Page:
It has only been lately that I have felt loser-ish on the unmarried front.  Through my life I was often accused of being too picky.  True, I am picky and thus have spent long periods being alone between boyfriends. My last serious boyfriend wanted to marry me but I knew I would be deeply unhappy (he had good qualities but an unfortunate anger problem that could be frightening at times and socially, he could sometimes clear a room with his need to be “right”. ) so I left at age 47.  But now at 52, facing aging alone, it is sobering.  My mother is 88 and has 5 children to hover around her and help her with the infirmities of being elderly.  I am now trying to find a partner again, and had a recent disappointing experience with a 5 years younger man I met online.  I don’t look or act 5 years older than he is but I do think the age difference was an issue.  Also, I feel that never being married and never purchasing real estate made me seem like I am not a real adult and were strikes against me.  This despite the fact that I have a formidable nest egg and on paper, am as well-off or perhaps even wealthier than my friends with large mortgages.   Being married and having a mortgage do seems like adult rites of passage in our culture.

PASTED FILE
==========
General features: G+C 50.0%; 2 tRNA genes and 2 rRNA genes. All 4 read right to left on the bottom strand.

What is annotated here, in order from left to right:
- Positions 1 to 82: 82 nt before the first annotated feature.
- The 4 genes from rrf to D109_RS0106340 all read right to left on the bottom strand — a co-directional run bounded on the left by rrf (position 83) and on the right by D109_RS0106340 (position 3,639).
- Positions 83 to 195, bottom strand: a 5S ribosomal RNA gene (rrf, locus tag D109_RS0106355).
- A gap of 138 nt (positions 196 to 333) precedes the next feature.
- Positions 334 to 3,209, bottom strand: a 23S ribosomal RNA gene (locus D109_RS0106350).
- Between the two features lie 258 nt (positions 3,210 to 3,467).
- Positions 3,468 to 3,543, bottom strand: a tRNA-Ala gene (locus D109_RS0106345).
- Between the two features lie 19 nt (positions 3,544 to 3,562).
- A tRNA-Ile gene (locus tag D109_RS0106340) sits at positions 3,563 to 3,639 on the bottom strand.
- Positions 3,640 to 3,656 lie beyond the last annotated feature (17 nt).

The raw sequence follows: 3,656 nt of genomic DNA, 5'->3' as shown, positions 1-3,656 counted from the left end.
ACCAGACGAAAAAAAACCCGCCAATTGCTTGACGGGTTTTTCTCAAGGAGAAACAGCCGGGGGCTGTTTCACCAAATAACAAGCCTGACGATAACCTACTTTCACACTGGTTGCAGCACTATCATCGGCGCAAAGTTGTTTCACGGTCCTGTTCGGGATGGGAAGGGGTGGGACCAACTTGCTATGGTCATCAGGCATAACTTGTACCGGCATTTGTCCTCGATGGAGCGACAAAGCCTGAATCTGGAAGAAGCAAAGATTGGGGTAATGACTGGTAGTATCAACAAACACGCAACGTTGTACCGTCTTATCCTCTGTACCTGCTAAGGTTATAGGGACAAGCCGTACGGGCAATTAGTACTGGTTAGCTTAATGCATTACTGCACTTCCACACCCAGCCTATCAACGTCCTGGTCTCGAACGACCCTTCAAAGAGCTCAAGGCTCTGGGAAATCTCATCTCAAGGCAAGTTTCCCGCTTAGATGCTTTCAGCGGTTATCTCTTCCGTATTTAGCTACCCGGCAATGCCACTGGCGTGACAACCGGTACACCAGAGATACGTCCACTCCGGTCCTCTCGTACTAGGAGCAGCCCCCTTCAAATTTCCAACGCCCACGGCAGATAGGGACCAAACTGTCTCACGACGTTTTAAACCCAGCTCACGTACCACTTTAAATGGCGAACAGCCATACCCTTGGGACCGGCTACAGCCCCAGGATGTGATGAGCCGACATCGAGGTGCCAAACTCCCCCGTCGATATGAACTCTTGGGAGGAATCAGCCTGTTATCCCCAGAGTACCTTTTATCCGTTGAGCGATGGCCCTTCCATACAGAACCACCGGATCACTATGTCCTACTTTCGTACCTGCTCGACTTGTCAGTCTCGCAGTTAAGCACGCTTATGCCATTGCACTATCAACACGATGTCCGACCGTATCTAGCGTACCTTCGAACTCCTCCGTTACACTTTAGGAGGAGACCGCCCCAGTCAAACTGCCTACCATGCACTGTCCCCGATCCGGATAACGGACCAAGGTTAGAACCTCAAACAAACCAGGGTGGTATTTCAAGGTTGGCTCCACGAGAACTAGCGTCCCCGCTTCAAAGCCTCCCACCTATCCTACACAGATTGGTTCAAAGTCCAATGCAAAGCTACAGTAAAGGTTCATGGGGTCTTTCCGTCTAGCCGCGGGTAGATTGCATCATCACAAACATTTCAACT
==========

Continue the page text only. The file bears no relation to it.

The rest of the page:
Since I live in a big city, there are lots of women like me so there is consolation in that.  I think if I lived in the suburbs (as I did with my last boyfriend, and yes I felt like an outsider) i would feel worse with families/children everywhere.  
     
    As far as whether men feel the stigma of being single worse than women do, I can only cite my friend John who said that everyone assumes he is gay because he has never married.  He has had girlfriends, long term live in girlfriends, but he said that isn’t good enough.  He said he continually feels subjected to judgment that his married male friends do not experience.